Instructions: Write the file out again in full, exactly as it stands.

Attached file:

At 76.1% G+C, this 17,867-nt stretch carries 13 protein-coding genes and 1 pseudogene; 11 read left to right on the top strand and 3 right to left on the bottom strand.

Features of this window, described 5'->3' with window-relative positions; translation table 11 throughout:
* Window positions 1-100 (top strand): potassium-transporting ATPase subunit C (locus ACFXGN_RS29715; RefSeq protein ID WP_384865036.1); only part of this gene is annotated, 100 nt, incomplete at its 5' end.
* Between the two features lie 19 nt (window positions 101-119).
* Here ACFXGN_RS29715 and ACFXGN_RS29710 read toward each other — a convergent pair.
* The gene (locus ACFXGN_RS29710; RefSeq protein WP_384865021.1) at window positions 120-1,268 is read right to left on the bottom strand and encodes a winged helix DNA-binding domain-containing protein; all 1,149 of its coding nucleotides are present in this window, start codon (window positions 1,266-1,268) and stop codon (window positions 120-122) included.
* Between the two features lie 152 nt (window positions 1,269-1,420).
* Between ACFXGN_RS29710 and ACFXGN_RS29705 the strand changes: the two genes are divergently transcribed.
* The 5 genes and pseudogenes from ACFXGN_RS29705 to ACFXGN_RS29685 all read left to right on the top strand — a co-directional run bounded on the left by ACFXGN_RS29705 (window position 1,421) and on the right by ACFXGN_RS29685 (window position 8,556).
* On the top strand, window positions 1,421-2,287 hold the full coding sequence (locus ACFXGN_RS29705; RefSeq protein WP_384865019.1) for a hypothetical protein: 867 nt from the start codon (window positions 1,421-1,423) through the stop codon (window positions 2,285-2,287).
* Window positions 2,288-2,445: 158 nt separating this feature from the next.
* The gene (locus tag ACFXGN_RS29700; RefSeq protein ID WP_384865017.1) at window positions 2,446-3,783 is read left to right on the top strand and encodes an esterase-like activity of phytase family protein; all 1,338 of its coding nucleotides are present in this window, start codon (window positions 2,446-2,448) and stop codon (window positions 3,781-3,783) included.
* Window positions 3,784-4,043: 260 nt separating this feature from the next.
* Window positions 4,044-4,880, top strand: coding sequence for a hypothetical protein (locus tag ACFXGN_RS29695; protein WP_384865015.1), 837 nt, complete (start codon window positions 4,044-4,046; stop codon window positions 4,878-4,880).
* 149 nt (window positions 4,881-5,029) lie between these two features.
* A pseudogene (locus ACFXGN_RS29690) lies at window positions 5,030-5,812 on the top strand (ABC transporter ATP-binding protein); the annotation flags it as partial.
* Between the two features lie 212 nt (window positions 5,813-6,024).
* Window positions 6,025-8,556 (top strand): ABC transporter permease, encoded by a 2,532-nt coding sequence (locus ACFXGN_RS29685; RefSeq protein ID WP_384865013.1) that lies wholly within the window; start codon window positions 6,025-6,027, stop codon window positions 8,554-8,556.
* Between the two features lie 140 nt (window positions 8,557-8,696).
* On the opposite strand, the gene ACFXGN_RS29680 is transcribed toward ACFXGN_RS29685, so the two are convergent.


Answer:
At 76.1% G+C, this 17,867-nt stretch carries 13 protein-coding genes and 1 pseudogene; 11 read left to right on the top strand and 3 right to left on the bottom strand.

Features of this window, described 5'->3' with window-relative positions; translation table 11 throughout:
* Window positions 1-100 (top strand): potassium-transporting ATPase subunit C (locus ACFXGN_RS29715; RefSeq protein ID WP_384865036.1); only part of this gene is annotated, 100 nt, incomplete at its 5' end.
* Between the two features lie 19 nt (window positions 101-119).
* Here ACFXGN_RS29715 and ACFXGN_RS29710 read toward each other — a convergent pair.
* The gene (locus ACFXGN_RS29710; RefSeq protein WP_384865021.1) at window positions 120-1,268 is read right to left on the bottom strand and encodes a winged helix DNA-binding domain-containing protein; all 1,149 of its coding nucleotides are present in this window, start codon (window positions 1,266-1,268) and stop codon (window positions 120-122) included.
* Between the two features lie 152 nt (window positions 1,269-1,420).
* Between ACFXGN_RS29710 and ACFXGN_RS29705 the strand changes: the two genes are divergently transcribed.
* The 5 genes and pseudogenes from ACFXGN_RS29705 to ACFXGN_RS29685 all read left to right on the top strand — a co-directional run bounded on the left by ACFXGN_RS29705 (window position 1,421) and on the right by ACFXGN_RS29685 (window position 8,556).
* On the top strand, window positions 1,421-2,287 hold the full coding sequence (locus ACFXGN_RS29705; RefSeq protein WP_384865019.1) for a hypothetical protein: 867 nt from the start codon (window positions 1,421-1,423) through the stop codon (window positions 2,285-2,287).
* Window positions 2,288-2,445: 158 nt separating this feature from the next.
* The gene (locus tag ACFXGN_RS29700; RefSeq protein ID WP_384865017.1) at window positions 2,446-3,783 is read left to right on the top strand and encodes an esterase-like activity of phytase family protein; all 1,338 of its coding nucleotides are present in this window, start codon (window positions 2,446-2,448) and stop codon (window positions 3,781-3,783) included.
* Window positions 3,784-4,043: 260 nt separating this feature from the next.
* Window positions 4,044-4,880, top strand: coding sequence for a hypothetical protein (locus tag ACFXGN_RS29695; protein WP_384865015.1), 837 nt, complete (start codon window positions 4,044-4,046; stop codon window positions 4,878-4,880).
* 149 nt (window positions 4,881-5,029) lie between these two features.
* A pseudogene (locus ACFXGN_RS29690) lies at window positions 5,030-5,812 on the top strand (ABC transporter ATP-binding protein); the annotation flags it as partial.
* Between the two features lie 212 nt (window positions 5,813-6,024).
* Window positions 6,025-8,556 (top strand): ABC transporter permease, encoded by a 2,532-nt coding sequence (locus ACFXGN_RS29685; RefSeq protein ID WP_384865013.1) that lies wholly within the window; start codon window positions 6,025-6,027, stop codon window positions 8,554-8,556.
* Between the two features lie 140 nt (window positions 8,557-8,696).
* On the opposite strand, the gene ACFXGN_RS29680 is transcribed toward ACFXGN_RS29685, so the two are convergent.